"Fragment V" by James Macpherson
She sees another, with dismay,
Contracting debts he'll never pay.
Perhaps his payment is a sneer,
Because a lawyer gets him clear.
The crowd look on with unconcern;
Justice and creditor may mourn.
"Justice" by William Hutton
"Descend to earth, there place thy throne;
"To succour man's afflicted son
"Each human heart inspire:
"To act in bounties unconfin'd
"Enlarge the close contracted mind,
"And fill it with thy fire."
"An Hymn To Humanity To S. P. G. Esp;" by Phillis Wheatley
Has wrath or revenge e'er contracted that brow?
Can guilt and remorse teach that forehead to glow?
These sweet lips can never be taught to complain,
No oath can pollute them, no falsehood can stain.
"The Consolation" by Caroline Fry
"So the Bluebirds have contracted, have they, for a house?
And a nest is under way for little Mr. Wren?
Hush, dear, hush! Be quiet, dear; quiet as a mouse.
These are weighty secrets, and we must whisper them."
"Secrets" by Susan Coolidge

In news:

This week, the federal government suspended two more companies as part of an ongoing investigation into alleged abuses of a federal contracting program.
Learn more about Alaska Native s, the challenges they face and the federal contracting program intended to benefit them with our interactive multimedia overview.
After the attacks of Sept 11, 2001, the Pentagon and other agencies awarded thousands of contracts without competition or proper oversight.
Hear more from Dr Gansler at NCMA's 50th Annual Aerospace + Defense Contract Management Conference in the "Transforming Wartime Contracting—Recommendations from the Commission on Wartime Contracting " Exectuive Panel.
The General Services Administration's Alliant governmentwide acquisition contract (GWAC) has generated more than $5 billion in sales during the last 12 months.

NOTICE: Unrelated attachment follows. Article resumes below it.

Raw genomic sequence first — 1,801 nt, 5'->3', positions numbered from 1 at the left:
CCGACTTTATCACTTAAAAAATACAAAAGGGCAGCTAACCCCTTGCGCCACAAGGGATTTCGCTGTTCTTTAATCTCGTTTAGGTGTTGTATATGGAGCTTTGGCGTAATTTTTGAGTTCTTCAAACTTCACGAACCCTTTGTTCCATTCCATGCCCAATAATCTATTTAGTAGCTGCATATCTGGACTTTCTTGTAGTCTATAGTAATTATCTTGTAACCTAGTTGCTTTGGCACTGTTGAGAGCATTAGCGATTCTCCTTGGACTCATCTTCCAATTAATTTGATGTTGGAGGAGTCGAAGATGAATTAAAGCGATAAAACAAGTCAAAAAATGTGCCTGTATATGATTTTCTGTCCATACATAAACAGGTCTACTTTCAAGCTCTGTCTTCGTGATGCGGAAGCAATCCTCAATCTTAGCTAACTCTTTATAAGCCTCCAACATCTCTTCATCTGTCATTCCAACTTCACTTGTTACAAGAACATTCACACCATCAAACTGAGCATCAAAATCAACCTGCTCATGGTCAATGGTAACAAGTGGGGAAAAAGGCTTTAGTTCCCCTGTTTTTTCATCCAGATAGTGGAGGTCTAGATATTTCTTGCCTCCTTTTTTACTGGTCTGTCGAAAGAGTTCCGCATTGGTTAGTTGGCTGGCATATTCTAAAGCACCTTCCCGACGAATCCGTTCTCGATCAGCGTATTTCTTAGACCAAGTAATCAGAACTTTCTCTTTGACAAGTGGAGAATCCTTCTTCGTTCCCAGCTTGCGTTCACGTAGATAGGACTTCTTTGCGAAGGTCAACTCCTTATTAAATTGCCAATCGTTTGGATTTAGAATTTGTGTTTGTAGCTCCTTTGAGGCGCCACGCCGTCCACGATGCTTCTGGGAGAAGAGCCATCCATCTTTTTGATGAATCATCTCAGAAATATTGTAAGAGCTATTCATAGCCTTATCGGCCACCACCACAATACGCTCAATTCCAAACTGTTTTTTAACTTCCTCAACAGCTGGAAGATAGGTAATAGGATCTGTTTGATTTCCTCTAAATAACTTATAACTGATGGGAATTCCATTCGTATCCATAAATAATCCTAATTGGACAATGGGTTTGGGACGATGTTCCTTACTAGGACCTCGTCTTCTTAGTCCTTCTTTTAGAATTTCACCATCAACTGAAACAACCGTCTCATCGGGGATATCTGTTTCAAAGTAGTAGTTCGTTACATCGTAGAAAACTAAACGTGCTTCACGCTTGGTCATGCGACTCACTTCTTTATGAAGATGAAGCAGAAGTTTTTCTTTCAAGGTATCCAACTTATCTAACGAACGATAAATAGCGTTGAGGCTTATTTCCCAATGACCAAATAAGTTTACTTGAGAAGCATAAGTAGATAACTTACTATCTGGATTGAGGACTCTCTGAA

Small businesses thrive on Alliant set-aside contract.
Negotiate protections against this risk into your contracts.
Antitrust lawyers once focused on?predatory pricing,vertical contracts.
Governor Gregoire cancels union contracts.
Broken Contracts Fray Cotton Market.
For most of the past decade, the Defense Contract Management Agency shed staff and decentralized its approach to managing the Defense Department's contracts — all while DoD contract spending skyrocketed.
The company also anticipates a price guarantee contract from Sikorsky for H-60 cargo hooks, electric rescue hoist and SH-60 probe hoists , once Sikorsky has signed its "multi-year 8" contract.
Johnson is under contract for this season to make one-point-seven (m) million dollars, but wants a contract extension.
Detroit teachers union leaders are dismissing their new imposed contract as "a farce," saying there was no agreement or even bargaining before the contract was announced.
The contract includes repairs and access to the spares pool as part of a per-flight-hour contract.

In science:

We say that ϕ is completely positive contractive if each ϕt is a linear completely positive contraction.
A Classification Theorem for Nuclear Purely Infinite Simple C*-Algebras
Since I is contractible, Ker πα is contractible.
Homological algebra of homotopy algebras
This problem has definite interest in physics, where contractions are related to some kind of “approximation” and understanding how invariants behave under contraction and under the “inverse” expansion or deformation process are illuminating aspects of the theory.
Casimir invariants for the complete family of quasi-simple orthogonal algebras
This means that the behaviour of these Casimirs upon any contraction ωa → 0 is built-in in the formalism, and they do not require any rescaling which should be made when the contraction is performed in the In¨on¨u–Wigner sense.
Casimir invariants for the complete family of quasi-simple orthogonal algebras
Inserting these ω factors turns out to be equivalent to the usual rescaling made in the contraction of Casimir invariants by means of an In¨on¨u–Wigner contraction.
Casimir invariants for the complete family of quasi-simple orthogonal algebras